The System Usability Scale (SUS) was developed in the mid-1990s in response to a need in the usability community for a tool that could easily and quickly collect users’ subjective ratings of a system’s usability, and is a highly robust and versatile tool for usability professionals (Brooke, 1996, Bangor et al., 2009). According to Peres et al. (2013), it was developed so that perceived usability could be measured in a quantitative manner. The scale consists of ten items which are simple statements such as “I thought the system was easy to use” and these are answered on a five-point Likert scale. The final score is on a scale of 1 to 100 and applying SUS to different systems allows their usability to be compared to each other. The odd-numbered questions have a positive orientation, and the even ones a negative orientation. For each of the odd numbered questions, one is subtracted from the score, and for each of the even numbered questions, the score is subtracted from five. The new values are added up to a total score and then multiplied by 2.5 to give an overall score out of 100. According to Bangor et al. (2009), the median score for usability is 68, and they applied a seven-point adjective rating scale to SUS, ranging from “worst imaginable” to “best imaginable”. SUS was selected because it can produce reliable results with small sample sizes and can effectively differentiate between usable and unusable systems (Sauro, 2011). Lewis (2018) recommended that when researchers and practitioners need a measure of perceived usability, they should consider using the SUS.


A thematic analysis of the transcribed interviews identified several social and technical factors that influenced the use of the Attend Anywhere system (Braun & Clarke, 2006). Social factors reflect characteristics of an individual person or their situation, whereas technical factors are more direct indicators of characteristics of the technology (Hester, 2010).

Social Factors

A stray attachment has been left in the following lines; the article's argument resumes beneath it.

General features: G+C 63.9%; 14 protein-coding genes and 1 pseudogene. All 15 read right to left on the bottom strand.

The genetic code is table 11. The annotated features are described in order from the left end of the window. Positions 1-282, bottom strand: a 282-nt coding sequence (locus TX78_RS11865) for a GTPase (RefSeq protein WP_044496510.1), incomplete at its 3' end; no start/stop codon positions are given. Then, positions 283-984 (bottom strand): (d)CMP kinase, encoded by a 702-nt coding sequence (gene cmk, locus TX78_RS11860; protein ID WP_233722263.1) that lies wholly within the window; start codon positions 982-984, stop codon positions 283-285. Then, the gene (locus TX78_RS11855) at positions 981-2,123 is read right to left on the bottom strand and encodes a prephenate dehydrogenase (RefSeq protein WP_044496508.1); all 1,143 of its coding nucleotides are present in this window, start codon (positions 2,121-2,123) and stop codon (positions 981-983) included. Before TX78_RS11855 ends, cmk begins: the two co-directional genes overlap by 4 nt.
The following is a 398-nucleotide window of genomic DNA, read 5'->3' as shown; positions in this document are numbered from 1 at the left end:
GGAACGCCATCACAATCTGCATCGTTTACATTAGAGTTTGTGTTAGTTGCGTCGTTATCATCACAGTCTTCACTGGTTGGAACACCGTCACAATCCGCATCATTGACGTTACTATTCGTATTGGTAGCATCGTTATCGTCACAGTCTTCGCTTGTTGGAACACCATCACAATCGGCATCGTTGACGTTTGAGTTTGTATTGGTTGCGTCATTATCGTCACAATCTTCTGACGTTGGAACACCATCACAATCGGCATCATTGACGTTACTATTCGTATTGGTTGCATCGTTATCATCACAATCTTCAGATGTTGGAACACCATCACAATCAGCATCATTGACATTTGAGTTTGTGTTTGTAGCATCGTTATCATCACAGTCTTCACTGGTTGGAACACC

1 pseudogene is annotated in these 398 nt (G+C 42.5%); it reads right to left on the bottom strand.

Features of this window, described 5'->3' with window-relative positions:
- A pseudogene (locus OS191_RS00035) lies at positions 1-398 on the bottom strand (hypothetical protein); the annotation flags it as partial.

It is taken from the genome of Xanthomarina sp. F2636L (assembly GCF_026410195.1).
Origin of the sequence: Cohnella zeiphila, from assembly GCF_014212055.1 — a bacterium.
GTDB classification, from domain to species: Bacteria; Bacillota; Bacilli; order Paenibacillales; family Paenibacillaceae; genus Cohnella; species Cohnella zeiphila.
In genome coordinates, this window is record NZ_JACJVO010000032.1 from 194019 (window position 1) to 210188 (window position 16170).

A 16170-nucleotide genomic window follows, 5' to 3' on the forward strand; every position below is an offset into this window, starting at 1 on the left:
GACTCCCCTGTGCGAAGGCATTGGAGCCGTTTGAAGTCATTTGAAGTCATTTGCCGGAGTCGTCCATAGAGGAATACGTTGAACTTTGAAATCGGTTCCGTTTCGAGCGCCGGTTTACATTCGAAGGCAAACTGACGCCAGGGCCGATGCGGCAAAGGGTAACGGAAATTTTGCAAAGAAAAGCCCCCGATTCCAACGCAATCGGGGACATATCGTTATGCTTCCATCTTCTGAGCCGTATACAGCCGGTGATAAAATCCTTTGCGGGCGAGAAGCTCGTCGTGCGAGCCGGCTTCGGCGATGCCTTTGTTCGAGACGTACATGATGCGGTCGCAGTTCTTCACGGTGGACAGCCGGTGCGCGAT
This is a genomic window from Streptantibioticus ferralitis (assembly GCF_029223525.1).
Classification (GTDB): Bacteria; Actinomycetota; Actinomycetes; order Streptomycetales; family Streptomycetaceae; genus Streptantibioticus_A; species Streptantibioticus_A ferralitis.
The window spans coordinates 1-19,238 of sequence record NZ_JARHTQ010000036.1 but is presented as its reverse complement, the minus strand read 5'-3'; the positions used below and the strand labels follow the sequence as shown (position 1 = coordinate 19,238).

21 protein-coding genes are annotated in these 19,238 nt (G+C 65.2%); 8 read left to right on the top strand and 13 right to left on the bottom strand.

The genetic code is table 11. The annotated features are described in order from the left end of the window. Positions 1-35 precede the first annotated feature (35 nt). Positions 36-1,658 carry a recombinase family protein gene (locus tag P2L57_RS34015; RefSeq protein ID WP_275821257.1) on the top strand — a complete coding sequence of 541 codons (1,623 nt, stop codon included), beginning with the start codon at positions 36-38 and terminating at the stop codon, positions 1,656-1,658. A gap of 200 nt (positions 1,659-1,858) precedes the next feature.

Several social themes emerged from the data. Screening clinics are held on set days which can be inconvenient and restrictive for caregivers. The convenience of using the platform emerged as a social factor, with caregivers not having to travel for appointments and not having to arrange childcare for other children, cited as a key advantage. The technology presents a more flexible solution that better suits the needs of caregivers who have other children, jobs, and additional commitments. Caregivers were offered some flexibility around online appointment times and so could schedule their screening appointment around work hours. The time saved in not having to travel to clinics was highlighted as a significant benefit. One participant captured these feelings by saying she did not “have to travel, or bring the other child, or take time off work” and could “schedule when it suited”.
Caregivers were generally satisfied with the usability of the platform and found it to be appropriate for the age of the children being screened (46 to 48 months), as it was possible to keep them onscreen and engaged with the clinician for the required length of time. Although not expressly asked, some caregivers believed that the platform would not be appropriate for screening of their younger children. The perception of the screening process in terms of clinical outcomes indicates that the use of telehealth produces similar outcomes to face-to-face appointments. This was evidenced by the level of engagement of the children during the appointment. Caregivers noted that children were more engaged in the non-clinical, home environment as it was more familiar, with one participant stating that the consultation was not “as daunting because they are not in a cold clinical environment where they don’t know anyone.” Comfort emerged as a social factor with caregivers able to stay at home for screening and children having more comfort in their own surroundings. Some caregivers suggested that they got more from the experience due to the child having a good rapport with the clinician in a familiar environment, leading to better outcomes in terms of representation of the child’s true development milestones being checked. The use of telehealth meant that no Personal Protective Equipment (PPE) was required for clinicians, caregivers, or children, leading to a less daunting experience. One participant observed that “being able to see your face and being friendly” was important as “children may not find it so easy to engage with the masks and all the gear.”